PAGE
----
Chicago is a Big Show, Too Big for a Small Stage
Murder, dancing and sex appeal are the defining characteristics of the longest-running American musical in Broadway history, “Chicago.”
San Jose Stage’s new production of the Kander and Ebb/Bob Fosse masterpiece is full of great dancing and singing performances, including a truly impressive ensemble, but it falls short of its potential due to a lack of emotional resonance between the actors and the audience.
Chicago tells the story of Roxie Hart, a hard-edged but short-sighted woman, recently arrested for killing her lover. The show follows her and fellow-murderess Velma Kelly as they try to get out of jail and stay in the newspapers by any means necessary in late 1920s Chicago.
San Jose Stage’s production adheres closely to the original choreography and costuming of the show. The supporting cast is phenomenal, particularly the ensemble dancers who perform complicated moves and difficult lifts with precise timing and agility. The group numbers in this show are particularly impressive because of the small stage area, which comes right up to the audience in San Jose Stage’s black-box-style theater.
Two performances particularly stand out, however, from company associate artistic director Allison F. Rich as Velma Kelly, and Branden Noel Thomas as Matron “Mama” Morton. Rich is solid in a challenging role, singing and dancing while molding the hard-edged character into someone that the audience wants to root for.
Thomas meanwhile takes on the traditionally female role of Mama in drag, with a sassy confidence that breathes new life into the character’s position in society. It helps remind the audience that, despite the power that she holds over the main characters, Mama is still the matron of a woman’s prison and a woman operating on the edges of society.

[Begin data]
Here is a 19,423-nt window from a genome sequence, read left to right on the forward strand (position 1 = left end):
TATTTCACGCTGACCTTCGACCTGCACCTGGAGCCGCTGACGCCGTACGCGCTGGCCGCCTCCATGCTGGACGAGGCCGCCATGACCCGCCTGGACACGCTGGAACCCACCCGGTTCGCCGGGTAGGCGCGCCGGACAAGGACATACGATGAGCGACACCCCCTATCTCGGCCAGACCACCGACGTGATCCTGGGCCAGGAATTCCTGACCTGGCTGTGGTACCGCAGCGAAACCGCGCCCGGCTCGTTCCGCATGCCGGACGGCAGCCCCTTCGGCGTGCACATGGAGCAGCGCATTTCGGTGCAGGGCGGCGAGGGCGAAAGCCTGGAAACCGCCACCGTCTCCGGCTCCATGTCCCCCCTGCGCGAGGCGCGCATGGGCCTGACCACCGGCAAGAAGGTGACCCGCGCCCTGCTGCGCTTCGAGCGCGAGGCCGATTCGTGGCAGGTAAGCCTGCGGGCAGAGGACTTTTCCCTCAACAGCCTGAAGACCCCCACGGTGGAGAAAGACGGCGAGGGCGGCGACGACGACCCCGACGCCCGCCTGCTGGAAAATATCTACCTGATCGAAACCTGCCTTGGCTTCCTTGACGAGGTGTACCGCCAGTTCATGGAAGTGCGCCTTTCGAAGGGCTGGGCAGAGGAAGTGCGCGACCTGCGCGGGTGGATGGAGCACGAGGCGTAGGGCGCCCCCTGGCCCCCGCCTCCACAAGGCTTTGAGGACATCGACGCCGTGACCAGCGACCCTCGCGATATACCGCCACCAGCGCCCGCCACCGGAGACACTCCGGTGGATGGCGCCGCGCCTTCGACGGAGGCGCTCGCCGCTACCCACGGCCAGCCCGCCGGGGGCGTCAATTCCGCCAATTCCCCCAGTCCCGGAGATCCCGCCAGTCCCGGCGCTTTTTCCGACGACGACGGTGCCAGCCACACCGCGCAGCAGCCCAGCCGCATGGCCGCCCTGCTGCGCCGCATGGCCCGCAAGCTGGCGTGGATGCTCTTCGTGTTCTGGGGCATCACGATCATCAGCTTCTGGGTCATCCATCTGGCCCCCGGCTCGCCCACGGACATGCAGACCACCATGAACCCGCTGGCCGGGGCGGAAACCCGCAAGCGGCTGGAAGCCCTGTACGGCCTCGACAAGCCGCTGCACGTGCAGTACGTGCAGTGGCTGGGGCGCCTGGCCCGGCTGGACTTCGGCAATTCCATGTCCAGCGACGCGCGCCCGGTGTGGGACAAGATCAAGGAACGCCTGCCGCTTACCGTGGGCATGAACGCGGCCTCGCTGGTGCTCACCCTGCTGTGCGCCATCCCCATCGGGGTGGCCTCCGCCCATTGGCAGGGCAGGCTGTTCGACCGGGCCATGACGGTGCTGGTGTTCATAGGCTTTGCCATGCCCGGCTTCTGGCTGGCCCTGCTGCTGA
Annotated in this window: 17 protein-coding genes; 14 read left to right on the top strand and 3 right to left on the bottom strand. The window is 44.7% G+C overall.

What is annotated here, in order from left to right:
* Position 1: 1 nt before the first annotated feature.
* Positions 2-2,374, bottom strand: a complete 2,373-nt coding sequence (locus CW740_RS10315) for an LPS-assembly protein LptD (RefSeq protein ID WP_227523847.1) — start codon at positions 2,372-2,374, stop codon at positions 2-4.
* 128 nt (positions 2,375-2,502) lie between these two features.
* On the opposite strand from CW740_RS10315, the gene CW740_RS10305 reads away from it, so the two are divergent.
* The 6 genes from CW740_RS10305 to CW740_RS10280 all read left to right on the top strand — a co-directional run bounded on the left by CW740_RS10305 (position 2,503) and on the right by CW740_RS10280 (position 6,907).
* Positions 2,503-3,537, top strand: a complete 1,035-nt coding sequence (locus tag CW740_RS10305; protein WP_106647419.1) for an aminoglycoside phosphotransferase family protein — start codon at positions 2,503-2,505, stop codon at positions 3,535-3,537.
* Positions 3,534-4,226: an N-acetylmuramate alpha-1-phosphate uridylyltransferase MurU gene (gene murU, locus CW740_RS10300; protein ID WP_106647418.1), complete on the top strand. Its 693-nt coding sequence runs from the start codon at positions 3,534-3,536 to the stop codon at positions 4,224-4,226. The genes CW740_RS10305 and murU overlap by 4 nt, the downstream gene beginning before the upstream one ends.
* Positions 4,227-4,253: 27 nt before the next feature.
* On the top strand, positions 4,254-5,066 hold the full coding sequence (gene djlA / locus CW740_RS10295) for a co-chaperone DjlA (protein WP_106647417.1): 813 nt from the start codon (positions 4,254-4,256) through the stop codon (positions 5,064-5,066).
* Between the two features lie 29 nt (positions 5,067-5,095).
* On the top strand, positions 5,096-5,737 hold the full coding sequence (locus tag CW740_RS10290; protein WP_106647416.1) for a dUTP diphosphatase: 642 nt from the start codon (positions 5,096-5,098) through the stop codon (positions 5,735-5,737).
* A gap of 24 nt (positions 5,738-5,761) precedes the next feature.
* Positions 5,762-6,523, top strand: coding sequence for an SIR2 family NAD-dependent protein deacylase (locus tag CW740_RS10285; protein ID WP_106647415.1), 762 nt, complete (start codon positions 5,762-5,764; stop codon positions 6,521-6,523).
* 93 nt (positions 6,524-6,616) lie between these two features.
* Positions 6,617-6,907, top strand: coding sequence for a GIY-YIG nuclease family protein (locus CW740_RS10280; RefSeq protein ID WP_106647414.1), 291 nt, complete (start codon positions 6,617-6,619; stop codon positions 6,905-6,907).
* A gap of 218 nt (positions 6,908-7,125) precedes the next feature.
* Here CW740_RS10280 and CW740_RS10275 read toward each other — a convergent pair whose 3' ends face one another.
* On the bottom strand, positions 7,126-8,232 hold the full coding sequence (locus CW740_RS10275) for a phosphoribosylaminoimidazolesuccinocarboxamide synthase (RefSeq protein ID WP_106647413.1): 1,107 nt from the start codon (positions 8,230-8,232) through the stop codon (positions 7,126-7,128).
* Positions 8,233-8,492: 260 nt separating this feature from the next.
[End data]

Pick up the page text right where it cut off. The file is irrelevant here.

One of the best moments in the show is when Rich and Thomas sing together in “Class,” where the two bemoan the loss of polite society. This comedic number is made even better by the two performers performing with utter sincerity, even while the audience is laughing hysterically.
Monique Hafen Adams plays Roxie with an intensity and brutality that is surprising. She portrays a much more conniving version of the leading role, so that it almost feels as if she is conducting the events from the start, rather than a young woman in over her head. It’s an interesting take on a character. It didn’t always work with the character’s lines and songs, but it provided a new perspective on a familiar story.
The biggest flaw with this production is that it was staged and performed as if it were in a much larger theater. It’s a subtle setback, but it made the overall production less enjoyable.
Let me explain: San Jose Stage has only five rows of seats where the front row could reach out and touch the actors if they were so inclined. According to the theater’s website, the farthest seat in the house is no more than 15 feet away from the three-quarter thrust stage. In that environment, there is no reason for the entire cast, or even the leading actors, to have microphones. Between the live band on stage and the over-loud singing voices, the noise volume in the small space is utterly overwhelming.
Furthermore, every action feels overblown in the small space. Even the quiet, more subtle moments — such as with Roxie at the end of the play, when she is reeling from the outcome of her trial — feel over-dramatic, as if the audience would not be able to see subtle changes in facial or body expression. And, at 15 feet away or less, the audience can definitely pick up on the subtlety. The result is a play that feels flattened out and without nuance, despite the moving story and fabulous musical numbers.
Still, San Jose Stage’s production is solid and enjoyable, with only the mismatch between the performances and their environment halting the show from reaching its full potential.
Music by John Kander, lyrics by Fred Ebb, book by Ebb and Bob Fosse, presented by San Jose Stage Company
Through: March 15
Where: San Jose Stage, 490 S. First St.
Running time: 2 hours and 30 minutes, one intermission
Tickets: $32-$60; 408-283-7142, www.thestage.org
This review originally appeared with The Mercury News online and in print. Photos courtesy of Dave Lepori.